The Monitoring and Evaluation Exercise consisted of self-assessment questionnaires submitted by governments from developing and least-developed countries, donors, regional economic communities, and South-South partners. The responses will form the foundation of discussions at the Global Review, which will take place at the WTO from 27 to 29 July under the theme “Empowering Connected, Sustainable Trade.”

The responses reveal that trade remains prominent in governments' development strategies in 2020 and highlight its role in addressing the impact of the COVID-19 pandemic and in assisting in economic recovery. WTO members and their Aid-for-Trade partners were able to reorient their strategies to meet the challenges arising from the pandemic, with high priority now being given to trade facilitation, growth of micro, small and medium-sized enterprises (MSMEs), trade connectivity, women's economic empowerment, e-commerce and green economic growth.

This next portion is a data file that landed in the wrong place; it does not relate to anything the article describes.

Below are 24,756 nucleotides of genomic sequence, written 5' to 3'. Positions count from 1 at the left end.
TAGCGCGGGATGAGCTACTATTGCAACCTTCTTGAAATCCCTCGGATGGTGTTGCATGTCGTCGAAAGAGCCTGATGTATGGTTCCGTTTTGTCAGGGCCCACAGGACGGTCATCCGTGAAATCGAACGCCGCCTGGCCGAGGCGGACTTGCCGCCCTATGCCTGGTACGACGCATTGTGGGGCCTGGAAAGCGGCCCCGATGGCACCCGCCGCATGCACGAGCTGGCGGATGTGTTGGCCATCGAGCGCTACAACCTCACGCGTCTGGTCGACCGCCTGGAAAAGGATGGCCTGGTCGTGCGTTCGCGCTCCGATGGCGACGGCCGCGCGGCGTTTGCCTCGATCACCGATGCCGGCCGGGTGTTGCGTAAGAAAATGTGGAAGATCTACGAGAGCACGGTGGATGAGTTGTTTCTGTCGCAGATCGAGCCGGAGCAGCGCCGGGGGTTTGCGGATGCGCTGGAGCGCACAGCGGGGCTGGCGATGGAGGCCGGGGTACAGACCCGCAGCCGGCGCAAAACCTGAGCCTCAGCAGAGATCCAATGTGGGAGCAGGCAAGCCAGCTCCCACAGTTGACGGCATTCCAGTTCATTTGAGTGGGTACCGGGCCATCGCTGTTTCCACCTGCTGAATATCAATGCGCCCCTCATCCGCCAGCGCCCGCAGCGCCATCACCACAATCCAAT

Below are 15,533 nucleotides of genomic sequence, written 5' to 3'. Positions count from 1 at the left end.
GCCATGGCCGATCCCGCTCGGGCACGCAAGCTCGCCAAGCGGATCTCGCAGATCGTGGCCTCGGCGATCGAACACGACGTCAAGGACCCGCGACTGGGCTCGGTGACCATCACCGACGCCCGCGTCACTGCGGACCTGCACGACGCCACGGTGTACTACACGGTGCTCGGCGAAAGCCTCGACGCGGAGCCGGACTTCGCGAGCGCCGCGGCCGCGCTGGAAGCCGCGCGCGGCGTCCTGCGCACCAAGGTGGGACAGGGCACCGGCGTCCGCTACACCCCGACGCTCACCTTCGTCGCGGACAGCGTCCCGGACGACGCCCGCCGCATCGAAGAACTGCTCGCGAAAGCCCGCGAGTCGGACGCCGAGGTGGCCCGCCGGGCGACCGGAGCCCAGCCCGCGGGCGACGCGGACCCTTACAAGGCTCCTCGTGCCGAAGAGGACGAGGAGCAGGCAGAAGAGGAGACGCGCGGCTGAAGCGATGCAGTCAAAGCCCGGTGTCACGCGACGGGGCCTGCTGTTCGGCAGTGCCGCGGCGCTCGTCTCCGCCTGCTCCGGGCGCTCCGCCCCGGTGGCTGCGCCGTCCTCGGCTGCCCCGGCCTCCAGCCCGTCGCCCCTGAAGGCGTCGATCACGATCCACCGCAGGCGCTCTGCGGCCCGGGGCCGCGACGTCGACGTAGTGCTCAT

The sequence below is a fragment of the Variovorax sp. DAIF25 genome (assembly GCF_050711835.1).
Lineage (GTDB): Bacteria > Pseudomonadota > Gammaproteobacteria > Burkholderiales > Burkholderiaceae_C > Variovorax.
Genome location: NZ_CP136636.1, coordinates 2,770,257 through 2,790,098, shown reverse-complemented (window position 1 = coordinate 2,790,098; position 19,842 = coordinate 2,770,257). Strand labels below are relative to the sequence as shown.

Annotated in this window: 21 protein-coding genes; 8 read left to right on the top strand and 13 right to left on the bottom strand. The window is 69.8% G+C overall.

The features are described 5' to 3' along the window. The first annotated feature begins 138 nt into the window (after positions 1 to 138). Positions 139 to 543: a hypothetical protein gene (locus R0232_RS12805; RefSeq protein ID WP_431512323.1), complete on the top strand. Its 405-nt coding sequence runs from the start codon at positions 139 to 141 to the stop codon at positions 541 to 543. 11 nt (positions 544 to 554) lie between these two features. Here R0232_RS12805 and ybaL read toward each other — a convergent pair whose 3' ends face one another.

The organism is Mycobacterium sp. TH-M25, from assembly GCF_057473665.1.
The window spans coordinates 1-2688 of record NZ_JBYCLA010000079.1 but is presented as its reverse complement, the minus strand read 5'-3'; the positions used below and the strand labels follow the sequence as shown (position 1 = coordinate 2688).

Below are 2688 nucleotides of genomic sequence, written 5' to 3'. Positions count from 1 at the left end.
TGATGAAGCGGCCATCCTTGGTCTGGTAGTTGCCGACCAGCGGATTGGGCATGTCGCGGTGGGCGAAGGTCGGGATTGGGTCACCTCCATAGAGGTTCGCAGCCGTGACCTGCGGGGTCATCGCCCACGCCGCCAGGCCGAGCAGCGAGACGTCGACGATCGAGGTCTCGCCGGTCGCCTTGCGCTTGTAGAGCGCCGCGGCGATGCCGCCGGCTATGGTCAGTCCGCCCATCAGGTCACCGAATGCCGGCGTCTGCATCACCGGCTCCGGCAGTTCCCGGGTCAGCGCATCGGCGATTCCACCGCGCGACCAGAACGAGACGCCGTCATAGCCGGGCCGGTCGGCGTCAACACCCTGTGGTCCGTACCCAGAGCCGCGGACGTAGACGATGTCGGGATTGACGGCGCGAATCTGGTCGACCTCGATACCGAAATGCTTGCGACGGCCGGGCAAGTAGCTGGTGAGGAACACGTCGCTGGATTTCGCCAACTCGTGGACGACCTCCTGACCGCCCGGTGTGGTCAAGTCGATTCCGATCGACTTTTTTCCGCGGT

Introducing the latest figures on Aid for Trade, the Organisation for Economic Co-operation and Development reported an increase in global Aid-for-Trade disbursements and noted that Aid for Trade represented 30 per cent of Official Development Assistance worldwide. Disbursements amounted to USD 48.7 billion in 2020, up 3 per cent from 2019. Commitments have also increased, up 18 per cent from 2019 to USD 65 billion in 2020. The highest share of Aid-for-Trade flows — 38 per cent — was directed to Africa, with 35 per cent to Asia.

The 2022 Global Review will further develop the themes outlined in the Monitoring and Evaluation exercise, including how to leverage digital connectivity for sustainable development and how trade can be harnessed to fuel post COVID-19 economic recovery, environmental sustainability and women's economic empowerment.


The WTO-led Aid-for-Trade initiative encourages developing country governments and donors to recognize the role that trade can play in meeting development objectives. In particular, the initiative seeks to mobilize resources to address the trade-related constraints identified by developing and least-developed countries. The Global Review is instrumental in helping to galvanize support to address supply-side and trade-related infrastructure obstacles so that developing countries can derive maximum benefit from international trade.




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